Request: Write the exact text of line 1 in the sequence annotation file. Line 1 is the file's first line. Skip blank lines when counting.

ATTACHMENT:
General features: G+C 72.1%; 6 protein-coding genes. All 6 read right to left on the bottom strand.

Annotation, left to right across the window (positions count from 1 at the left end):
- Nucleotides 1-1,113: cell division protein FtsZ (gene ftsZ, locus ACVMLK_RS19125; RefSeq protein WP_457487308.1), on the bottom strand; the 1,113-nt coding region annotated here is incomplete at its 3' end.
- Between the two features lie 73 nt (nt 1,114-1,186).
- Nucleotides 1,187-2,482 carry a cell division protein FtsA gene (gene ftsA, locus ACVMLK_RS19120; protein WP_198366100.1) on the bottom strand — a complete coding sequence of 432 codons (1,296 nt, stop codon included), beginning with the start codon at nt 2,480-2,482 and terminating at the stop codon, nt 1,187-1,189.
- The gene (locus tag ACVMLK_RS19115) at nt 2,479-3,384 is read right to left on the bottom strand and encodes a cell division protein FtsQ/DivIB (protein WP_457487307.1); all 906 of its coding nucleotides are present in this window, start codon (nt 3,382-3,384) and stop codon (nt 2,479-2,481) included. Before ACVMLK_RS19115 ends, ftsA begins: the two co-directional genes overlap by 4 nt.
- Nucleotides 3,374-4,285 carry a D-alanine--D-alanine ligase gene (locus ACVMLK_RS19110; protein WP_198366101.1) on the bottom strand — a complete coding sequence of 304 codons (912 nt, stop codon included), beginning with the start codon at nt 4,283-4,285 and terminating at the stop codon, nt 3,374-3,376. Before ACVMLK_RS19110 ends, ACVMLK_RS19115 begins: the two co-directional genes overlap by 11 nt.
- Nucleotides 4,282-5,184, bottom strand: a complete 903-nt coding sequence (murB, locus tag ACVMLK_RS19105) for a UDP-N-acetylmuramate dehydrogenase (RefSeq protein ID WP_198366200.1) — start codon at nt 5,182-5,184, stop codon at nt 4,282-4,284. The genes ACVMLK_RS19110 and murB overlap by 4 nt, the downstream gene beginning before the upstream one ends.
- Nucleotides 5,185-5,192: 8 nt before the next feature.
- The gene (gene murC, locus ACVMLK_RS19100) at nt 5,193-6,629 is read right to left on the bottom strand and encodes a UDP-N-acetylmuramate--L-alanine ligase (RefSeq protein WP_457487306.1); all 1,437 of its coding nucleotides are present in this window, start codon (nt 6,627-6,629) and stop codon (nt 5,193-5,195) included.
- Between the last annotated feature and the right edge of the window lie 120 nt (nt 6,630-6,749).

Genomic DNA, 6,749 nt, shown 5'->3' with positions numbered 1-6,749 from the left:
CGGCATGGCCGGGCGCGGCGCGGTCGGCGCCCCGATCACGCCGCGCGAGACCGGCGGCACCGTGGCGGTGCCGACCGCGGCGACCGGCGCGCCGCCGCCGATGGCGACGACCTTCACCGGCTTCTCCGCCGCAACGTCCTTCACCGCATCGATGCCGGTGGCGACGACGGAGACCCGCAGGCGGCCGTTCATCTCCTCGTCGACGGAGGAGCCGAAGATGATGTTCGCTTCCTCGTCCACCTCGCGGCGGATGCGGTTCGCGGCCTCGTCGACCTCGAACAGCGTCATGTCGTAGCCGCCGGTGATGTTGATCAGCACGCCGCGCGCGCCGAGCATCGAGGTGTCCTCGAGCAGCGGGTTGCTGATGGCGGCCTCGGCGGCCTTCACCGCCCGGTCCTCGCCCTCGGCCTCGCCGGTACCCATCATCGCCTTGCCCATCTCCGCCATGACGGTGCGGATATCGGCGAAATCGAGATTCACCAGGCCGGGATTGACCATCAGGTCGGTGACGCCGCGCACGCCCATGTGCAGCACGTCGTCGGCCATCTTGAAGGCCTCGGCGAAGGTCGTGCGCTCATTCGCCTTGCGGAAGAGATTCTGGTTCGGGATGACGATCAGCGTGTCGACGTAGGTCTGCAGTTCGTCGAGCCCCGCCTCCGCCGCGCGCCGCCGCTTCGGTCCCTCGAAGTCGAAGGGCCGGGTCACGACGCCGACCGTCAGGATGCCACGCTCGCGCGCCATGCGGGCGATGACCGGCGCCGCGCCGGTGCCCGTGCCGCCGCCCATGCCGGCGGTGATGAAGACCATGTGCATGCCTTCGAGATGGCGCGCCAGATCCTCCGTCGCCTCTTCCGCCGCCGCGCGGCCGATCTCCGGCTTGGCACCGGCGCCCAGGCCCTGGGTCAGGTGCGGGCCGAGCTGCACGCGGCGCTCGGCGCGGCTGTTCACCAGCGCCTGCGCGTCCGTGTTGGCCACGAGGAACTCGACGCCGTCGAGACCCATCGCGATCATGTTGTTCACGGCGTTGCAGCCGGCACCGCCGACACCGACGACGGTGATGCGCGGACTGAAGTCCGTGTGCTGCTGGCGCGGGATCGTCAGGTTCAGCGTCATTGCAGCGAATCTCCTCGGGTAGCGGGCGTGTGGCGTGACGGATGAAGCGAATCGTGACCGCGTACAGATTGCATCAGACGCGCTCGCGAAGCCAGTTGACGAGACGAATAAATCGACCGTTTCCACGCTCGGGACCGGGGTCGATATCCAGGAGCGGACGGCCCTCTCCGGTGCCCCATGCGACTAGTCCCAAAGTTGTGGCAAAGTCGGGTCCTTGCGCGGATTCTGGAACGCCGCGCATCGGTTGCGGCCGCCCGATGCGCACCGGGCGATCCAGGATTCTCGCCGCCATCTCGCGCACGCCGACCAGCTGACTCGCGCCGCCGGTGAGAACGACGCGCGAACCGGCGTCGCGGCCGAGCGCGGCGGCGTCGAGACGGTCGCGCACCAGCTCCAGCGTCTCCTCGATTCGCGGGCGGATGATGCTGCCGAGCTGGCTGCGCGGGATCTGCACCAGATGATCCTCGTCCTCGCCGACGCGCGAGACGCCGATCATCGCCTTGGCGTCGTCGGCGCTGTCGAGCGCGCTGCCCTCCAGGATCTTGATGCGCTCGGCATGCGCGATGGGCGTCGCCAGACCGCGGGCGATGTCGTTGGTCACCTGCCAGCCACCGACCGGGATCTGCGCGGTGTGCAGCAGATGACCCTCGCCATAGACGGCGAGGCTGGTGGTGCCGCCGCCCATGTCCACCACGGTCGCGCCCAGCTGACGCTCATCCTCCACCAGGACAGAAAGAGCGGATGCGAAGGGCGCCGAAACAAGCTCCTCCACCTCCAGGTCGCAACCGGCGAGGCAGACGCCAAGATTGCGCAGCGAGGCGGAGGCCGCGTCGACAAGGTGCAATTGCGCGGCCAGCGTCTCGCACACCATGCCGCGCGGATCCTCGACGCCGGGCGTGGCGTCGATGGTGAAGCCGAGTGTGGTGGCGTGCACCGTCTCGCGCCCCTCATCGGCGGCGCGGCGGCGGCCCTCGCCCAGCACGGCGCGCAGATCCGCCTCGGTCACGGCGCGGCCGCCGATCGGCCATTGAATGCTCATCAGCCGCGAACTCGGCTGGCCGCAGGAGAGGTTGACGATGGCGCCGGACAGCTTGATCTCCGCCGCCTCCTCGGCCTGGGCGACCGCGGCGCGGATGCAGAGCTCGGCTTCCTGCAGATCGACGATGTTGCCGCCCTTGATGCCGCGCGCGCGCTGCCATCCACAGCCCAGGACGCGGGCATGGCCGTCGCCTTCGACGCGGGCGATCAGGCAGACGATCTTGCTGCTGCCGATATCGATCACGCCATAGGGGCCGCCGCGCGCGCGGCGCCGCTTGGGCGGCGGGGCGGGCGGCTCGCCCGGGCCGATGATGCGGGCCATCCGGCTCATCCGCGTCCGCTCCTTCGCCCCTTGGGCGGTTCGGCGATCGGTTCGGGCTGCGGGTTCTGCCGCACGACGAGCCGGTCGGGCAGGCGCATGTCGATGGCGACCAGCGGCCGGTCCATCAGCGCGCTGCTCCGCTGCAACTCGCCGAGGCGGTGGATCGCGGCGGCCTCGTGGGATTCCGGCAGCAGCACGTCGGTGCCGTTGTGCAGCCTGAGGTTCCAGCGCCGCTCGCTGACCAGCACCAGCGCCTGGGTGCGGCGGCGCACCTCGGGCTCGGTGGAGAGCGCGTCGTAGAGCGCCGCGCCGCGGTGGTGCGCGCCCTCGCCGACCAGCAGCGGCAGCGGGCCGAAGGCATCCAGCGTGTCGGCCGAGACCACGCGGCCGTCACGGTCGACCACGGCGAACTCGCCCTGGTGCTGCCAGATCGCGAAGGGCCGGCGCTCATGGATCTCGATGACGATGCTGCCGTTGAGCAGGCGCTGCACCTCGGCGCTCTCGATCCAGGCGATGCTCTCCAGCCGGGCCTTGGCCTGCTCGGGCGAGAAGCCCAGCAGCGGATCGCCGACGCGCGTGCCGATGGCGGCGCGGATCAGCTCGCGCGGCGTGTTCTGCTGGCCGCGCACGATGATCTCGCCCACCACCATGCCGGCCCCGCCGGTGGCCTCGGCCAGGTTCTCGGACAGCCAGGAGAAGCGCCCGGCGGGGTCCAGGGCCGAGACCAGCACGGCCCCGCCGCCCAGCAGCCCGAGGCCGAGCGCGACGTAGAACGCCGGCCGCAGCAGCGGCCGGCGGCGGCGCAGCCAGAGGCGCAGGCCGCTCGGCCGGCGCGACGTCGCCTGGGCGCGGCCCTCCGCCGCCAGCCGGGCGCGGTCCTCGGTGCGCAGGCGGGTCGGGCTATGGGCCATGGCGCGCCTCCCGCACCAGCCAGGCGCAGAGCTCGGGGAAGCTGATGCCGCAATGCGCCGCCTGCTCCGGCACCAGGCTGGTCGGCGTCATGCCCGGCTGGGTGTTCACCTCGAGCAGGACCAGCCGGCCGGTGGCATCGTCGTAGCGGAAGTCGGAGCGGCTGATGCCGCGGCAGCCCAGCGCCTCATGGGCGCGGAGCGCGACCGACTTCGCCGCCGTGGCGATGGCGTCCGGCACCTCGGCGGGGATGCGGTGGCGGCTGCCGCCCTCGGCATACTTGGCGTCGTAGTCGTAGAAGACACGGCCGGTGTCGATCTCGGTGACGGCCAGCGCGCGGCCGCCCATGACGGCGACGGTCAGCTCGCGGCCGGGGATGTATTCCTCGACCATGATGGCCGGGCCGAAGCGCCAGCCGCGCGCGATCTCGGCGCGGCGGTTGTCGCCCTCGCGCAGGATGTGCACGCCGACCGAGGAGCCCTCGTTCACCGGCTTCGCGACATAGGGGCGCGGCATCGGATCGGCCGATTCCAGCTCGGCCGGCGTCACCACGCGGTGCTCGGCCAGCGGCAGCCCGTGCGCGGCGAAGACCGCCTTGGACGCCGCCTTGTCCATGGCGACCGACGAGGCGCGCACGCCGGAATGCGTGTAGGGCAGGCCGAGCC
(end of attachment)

General features: G+C 72.1%; 6 protein-coding genes. All 6 read right to left on the bottom strand.